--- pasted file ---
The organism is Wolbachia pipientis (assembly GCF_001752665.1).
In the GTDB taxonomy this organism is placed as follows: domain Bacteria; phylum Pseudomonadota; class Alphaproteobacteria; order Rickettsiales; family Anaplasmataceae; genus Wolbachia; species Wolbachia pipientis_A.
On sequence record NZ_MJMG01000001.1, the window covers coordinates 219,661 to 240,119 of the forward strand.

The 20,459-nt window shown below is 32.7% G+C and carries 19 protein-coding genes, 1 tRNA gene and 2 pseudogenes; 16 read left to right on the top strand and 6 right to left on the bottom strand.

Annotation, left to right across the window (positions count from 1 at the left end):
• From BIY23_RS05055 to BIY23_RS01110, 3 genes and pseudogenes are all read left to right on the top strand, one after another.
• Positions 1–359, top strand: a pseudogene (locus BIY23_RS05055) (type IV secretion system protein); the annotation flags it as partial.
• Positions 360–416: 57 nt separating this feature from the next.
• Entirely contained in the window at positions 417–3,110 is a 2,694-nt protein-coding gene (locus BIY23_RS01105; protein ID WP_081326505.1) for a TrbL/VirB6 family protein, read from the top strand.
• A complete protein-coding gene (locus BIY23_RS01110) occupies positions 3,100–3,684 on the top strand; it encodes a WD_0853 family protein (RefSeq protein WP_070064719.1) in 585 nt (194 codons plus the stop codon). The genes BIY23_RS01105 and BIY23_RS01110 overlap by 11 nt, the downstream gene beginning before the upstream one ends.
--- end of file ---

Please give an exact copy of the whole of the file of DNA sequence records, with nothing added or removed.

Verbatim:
The organism is Wolbachia pipientis (assembly GCF_001752665.1).
In the GTDB taxonomy this organism is placed as follows: domain Bacteria; phylum Pseudomonadota; class Alphaproteobacteria; order Rickettsiales; family Anaplasmataceae; genus Wolbachia; species Wolbachia pipientis_A.
On sequence record NZ_MJMG01000001.1, the window covers coordinates 219,661 to 240,119 of the forward strand.

The 20,459-nt window shown below is 32.7% G+C and carries 19 protein-coding genes, 1 tRNA gene and 2 pseudogenes; 16 read left to right on the top strand and 6 right to left on the bottom strand.

Annotation, left to right across the window (positions count from 1 at the left end):
• From BIY23_RS05055 to BIY23_RS01110, 3 genes and pseudogenes are all read left to right on the top strand, one after another.
• Positions 1–359, top strand: a pseudogene (locus BIY23_RS05055) (type IV secretion system protein); the annotation flags it as partial.
• Positions 360–416: 57 nt separating this feature from the next.
• Entirely contained in the window at positions 417–3,110 is a 2,694-nt protein-coding gene (locus BIY23_RS01105; protein ID WP_081326505.1) for a TrbL/VirB6 family protein, read from the top strand.
• A complete protein-coding gene (locus BIY23_RS01110) occupies positions 3,100–3,684 on the top strand; it encodes a WD_0853 family protein (RefSeq protein WP_070064719.1) in 585 nt (194 codons plus the stop codon). The genes BIY23_RS01105 and BIY23_RS01110 overlap by 11 nt, the downstream gene beginning before the upstream one ends.